The real story, in Littleton and in every town, is not the violence inflicted by youth, but the violence inflicted on youth, from TV, Ritalin-style mind-controlling drugs, and high expectations of early childhood, through the soul-deadening experience that is the American schooling system, and on to the pure phobia (equal parts terror, fear, and jealousy) adults manifest toward teens. And that's for the kids who hail from "good" towns like Littleton. The ones in "bad" neighborhoods, or with inappropriate skin colors, or going hungry, or pregnant, or with unstable or abusive parents or no parents at all, have considerably more to overcome.
It's easy to imagine calls for (more) metal detectors in schools, for more aggressive psychological screening of students, for tougher juvenile crime sentences, and other such responses to Littleton. The concern is understandable, but the fear and mistrust it demonstrates in our nation's youth sends exactly the wrong message. Our public schools need to be places for learning, not minimum security prisons. Putting more resources in our kids' lives—a pay hike for teachers is an obvious issue but far from the only one—would do a lot more to demonstrate that we care.
Nowhere to run
A few weeks ago, I wrote about our dog, Kit. Her newfound celebrity has not particularly changed her desire to beg for Cheez-Its, but it also didn't do her much good on the issue at hand, which was the possible loss of the off-leash area (OLA) at Magnuson Park, one of the only well-maintained OLAs in the city.
A major conflict is brewing on the issue between Jones & Jones, the firm in charge of the redesign, and the City Council. According to Citizens for Off Leash Areas, the various plans now being floated by Jones & Jones feature a 90 percent reduction in the off-leash area, including closing off the current access to shoreline and putting the main body of the remaining walk at below ground level. And while the Magnuson OLA is by all accounts heavily used, its proposed effective abolition is only one piece of a larger plan seemingly designed to discourage park use of all kinds in favor of the aesthetics of wetland restoration and a Discovery Parkstyle enclave for Sand Point residents to gaze upon. Such plans aren't going to sit well with the City Council, which has stated it expects any revision of the OLA to include an area comparable to the present size, continued shoreline access, and continued accessibility for the disabled.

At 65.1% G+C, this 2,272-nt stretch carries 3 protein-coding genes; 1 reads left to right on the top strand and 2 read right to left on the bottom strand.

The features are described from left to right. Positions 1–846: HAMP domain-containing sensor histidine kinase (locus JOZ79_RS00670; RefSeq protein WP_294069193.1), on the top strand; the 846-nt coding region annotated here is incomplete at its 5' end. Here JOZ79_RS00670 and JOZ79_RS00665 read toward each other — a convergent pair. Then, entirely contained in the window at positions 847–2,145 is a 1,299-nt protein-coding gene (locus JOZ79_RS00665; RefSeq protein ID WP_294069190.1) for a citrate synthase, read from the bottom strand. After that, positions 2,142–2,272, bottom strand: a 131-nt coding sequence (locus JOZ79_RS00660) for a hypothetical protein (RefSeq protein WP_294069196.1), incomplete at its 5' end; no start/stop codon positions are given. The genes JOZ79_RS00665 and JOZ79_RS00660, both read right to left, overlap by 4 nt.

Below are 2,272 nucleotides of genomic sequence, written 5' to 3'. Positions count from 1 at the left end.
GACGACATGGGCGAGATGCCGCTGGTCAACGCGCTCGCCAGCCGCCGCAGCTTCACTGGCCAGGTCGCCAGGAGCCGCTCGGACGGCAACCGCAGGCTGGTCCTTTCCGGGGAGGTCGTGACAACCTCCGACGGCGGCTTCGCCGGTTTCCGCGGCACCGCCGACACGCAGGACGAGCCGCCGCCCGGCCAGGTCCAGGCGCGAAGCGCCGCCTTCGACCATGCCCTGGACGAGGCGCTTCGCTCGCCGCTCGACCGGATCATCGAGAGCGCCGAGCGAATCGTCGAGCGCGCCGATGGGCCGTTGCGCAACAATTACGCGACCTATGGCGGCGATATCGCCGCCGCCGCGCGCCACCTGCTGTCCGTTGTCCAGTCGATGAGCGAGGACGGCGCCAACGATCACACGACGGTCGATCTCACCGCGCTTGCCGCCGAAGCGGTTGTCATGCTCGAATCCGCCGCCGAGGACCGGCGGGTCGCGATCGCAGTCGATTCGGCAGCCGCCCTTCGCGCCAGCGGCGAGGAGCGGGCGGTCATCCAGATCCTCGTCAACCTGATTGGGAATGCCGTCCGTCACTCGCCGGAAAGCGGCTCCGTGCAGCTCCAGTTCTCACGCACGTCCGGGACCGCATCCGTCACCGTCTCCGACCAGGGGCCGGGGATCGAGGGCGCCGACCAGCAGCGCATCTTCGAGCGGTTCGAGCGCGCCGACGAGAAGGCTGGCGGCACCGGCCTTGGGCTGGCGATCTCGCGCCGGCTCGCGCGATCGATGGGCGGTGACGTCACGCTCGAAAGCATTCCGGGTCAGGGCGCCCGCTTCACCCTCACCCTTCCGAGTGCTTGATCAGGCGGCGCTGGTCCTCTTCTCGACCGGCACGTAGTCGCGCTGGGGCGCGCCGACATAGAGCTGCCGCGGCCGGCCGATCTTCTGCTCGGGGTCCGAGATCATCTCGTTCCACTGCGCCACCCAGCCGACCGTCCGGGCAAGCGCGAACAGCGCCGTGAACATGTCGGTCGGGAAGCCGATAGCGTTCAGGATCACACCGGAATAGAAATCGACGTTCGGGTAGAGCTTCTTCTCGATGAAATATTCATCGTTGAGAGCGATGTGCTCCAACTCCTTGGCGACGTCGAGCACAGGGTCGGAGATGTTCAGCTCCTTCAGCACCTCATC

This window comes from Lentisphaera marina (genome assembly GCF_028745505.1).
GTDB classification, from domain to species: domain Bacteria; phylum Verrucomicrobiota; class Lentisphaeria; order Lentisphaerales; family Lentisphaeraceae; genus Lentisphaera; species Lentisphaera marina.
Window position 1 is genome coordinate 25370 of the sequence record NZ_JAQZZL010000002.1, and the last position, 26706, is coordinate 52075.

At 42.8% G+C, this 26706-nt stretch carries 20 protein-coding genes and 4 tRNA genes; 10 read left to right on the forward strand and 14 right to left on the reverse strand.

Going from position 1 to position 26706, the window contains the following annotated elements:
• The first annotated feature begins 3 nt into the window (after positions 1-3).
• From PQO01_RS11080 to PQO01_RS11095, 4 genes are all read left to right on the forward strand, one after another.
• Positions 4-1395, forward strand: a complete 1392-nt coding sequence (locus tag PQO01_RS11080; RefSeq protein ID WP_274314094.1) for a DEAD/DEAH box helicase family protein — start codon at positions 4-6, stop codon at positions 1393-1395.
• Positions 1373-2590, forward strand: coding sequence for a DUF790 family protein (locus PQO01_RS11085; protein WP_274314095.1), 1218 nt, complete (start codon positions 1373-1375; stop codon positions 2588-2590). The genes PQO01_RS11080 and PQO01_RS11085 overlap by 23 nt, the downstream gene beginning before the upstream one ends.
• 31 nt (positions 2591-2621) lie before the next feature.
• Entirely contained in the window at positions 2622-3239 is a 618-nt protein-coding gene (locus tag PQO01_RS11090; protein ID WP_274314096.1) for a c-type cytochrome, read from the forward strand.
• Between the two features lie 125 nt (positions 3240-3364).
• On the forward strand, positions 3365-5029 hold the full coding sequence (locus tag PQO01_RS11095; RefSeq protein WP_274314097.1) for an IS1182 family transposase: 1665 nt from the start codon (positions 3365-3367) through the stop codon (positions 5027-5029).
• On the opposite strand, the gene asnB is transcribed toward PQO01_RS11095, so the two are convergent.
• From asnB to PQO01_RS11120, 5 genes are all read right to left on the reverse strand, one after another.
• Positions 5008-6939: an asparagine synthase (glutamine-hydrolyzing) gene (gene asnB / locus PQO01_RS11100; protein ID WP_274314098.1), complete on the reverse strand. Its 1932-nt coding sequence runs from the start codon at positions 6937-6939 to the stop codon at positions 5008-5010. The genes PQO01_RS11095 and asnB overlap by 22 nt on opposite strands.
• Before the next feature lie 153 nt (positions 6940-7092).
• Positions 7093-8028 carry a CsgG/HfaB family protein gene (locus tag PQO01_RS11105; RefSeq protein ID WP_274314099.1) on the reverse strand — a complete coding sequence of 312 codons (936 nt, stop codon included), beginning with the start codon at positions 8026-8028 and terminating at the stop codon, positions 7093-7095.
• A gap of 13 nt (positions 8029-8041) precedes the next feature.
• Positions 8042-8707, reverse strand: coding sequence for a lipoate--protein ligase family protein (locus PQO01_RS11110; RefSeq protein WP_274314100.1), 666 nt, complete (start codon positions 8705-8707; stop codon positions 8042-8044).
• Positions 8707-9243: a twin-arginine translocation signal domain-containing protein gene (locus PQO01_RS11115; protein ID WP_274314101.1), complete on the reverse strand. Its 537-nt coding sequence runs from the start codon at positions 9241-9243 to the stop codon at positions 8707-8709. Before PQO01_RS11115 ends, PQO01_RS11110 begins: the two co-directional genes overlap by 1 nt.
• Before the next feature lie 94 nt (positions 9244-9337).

The conflict, essentially, is between the way the city does business now and the way it did 20 (or five) years ago. Magnuson's anti-user bias comes from a self-selected blue-ribbon panel stacked with Old Seattle heavyweights like Charles Royer and Jeannette Williams who simply aren't accustomed to being contradicted by the council, let alone by community groups who have their own needs. Chances are good council (and dog owners and boaters and picnickers, and ball field and beach users) will eventually prevail on this one, but the question remains: Why is it so difficult to get the city to meet the need for something as simple as a place to play with my dog?